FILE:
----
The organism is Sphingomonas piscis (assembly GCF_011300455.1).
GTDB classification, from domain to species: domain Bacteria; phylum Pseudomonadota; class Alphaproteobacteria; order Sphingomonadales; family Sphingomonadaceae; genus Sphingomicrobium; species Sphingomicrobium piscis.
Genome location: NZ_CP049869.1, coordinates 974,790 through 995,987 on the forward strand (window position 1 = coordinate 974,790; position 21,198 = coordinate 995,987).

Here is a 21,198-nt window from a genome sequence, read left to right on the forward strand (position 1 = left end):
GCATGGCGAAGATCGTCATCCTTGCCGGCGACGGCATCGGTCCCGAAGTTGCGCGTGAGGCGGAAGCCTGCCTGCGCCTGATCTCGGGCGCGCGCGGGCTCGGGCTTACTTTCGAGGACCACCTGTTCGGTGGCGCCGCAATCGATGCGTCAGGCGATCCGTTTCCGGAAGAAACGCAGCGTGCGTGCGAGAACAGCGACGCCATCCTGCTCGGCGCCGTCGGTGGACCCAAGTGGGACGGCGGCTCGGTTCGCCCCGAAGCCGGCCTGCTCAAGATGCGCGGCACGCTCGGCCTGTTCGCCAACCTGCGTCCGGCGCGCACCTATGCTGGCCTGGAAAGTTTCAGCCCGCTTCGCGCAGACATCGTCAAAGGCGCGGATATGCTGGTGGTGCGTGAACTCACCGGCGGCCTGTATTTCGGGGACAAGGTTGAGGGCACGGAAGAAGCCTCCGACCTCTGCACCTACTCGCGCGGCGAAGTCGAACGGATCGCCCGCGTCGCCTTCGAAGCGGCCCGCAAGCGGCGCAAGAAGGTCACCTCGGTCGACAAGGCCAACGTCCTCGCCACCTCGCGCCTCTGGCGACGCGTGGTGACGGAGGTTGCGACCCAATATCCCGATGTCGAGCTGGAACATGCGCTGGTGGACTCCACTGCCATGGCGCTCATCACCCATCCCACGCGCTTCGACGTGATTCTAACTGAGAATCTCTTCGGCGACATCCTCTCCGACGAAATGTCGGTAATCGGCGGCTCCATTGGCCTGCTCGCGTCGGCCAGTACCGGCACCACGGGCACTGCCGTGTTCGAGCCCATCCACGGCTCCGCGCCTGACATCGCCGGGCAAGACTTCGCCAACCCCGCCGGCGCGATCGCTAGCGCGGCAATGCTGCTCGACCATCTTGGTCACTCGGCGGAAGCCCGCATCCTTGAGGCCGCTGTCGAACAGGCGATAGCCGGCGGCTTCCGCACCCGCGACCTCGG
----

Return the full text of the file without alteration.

The organism is Sphingomonas piscis (assembly GCF_011300455.1).
GTDB classification, from domain to species: domain Bacteria; phylum Pseudomonadota; class Alphaproteobacteria; order Sphingomonadales; family Sphingomonadaceae; genus Sphingomicrobium; species Sphingomicrobium piscis.
Genome location: NZ_CP049869.1, coordinates 974,790 through 995,987 on the forward strand (window position 1 = coordinate 974,790; position 21,198 = coordinate 995,987).

Here is a 21,198-nt window from a genome sequence, read left to right on the forward strand (position 1 = left end):
GCATGGCGAAGATCGTCATCCTTGCCGGCGACGGCATCGGTCCCGAAGTTGCGCGTGAGGCGGAAGCCTGCCTGCGCCTGATCTCGGGCGCGCGCGGGCTCGGGCTTACTTTCGAGGACCACCTGTTCGGTGGCGCCGCAATCGATGCGTCAGGCGATCCGTTTCCGGAAGAAACGCAGCGTGCGTGCGAGAACAGCGACGCCATCCTGCTCGGCGCCGTCGGTGGACCCAAGTGGGACGGCGGCTCGGTTCGCCCCGAAGCCGGCCTGCTCAAGATGCGCGGCACGCTCGGCCTGTTCGCCAACCTGCGTCCGGCGCGCACCTATGCTGGCCTGGAAAGTTTCAGCCCGCTTCGCGCAGACATCGTCAAAGGCGCGGATATGCTGGTGGTGCGTGAACTCACCGGCGGCCTGTATTTCGGGGACAAGGTTGAGGGCACGGAAGAAGCCTCCGACCTCTGCACCTACTCGCGCGGCGAAGTCGAACGGATCGCCCGCGTCGCCTTCGAAGCGGCCCGCAAGCGGCGCAAGAAGGTCACCTCGGTCGACAAGGCCAACGTCCTCGCCACCTCGCGCCTCTGGCGACGCGTGGTGACGGAGGTTGCGACCCAATATCCCGATGTCGAGCTGGAACATGCGCTGGTGGACTCCACTGCCATGGCGCTCATCACCCATCCCACGCGCTTCGACGTGATTCTAACTGAGAATCTCTTCGGCGACATCCTCTCCGACGAAATGTCGGTAATCGGCGGCTCCATTGGCCTGCTCGCGTCGGCCAGTACCGGCACCACGGGCACTGCCGTGTTCGAGCCCATCCACGGCTCCGCGCCTGACATCGCCGGGCAAGACTTCGCCAACCCCGCCGGCGCGATCGCTAGCGCGGCAATGCTGCTCGACCATCTTGGTCACTCGGCGGAAGCCCGCATCCTTGAGGCCGCTGTCGAACAGGCGATAGCCGGCGGCTTCCGCACCCGCGACCTCGG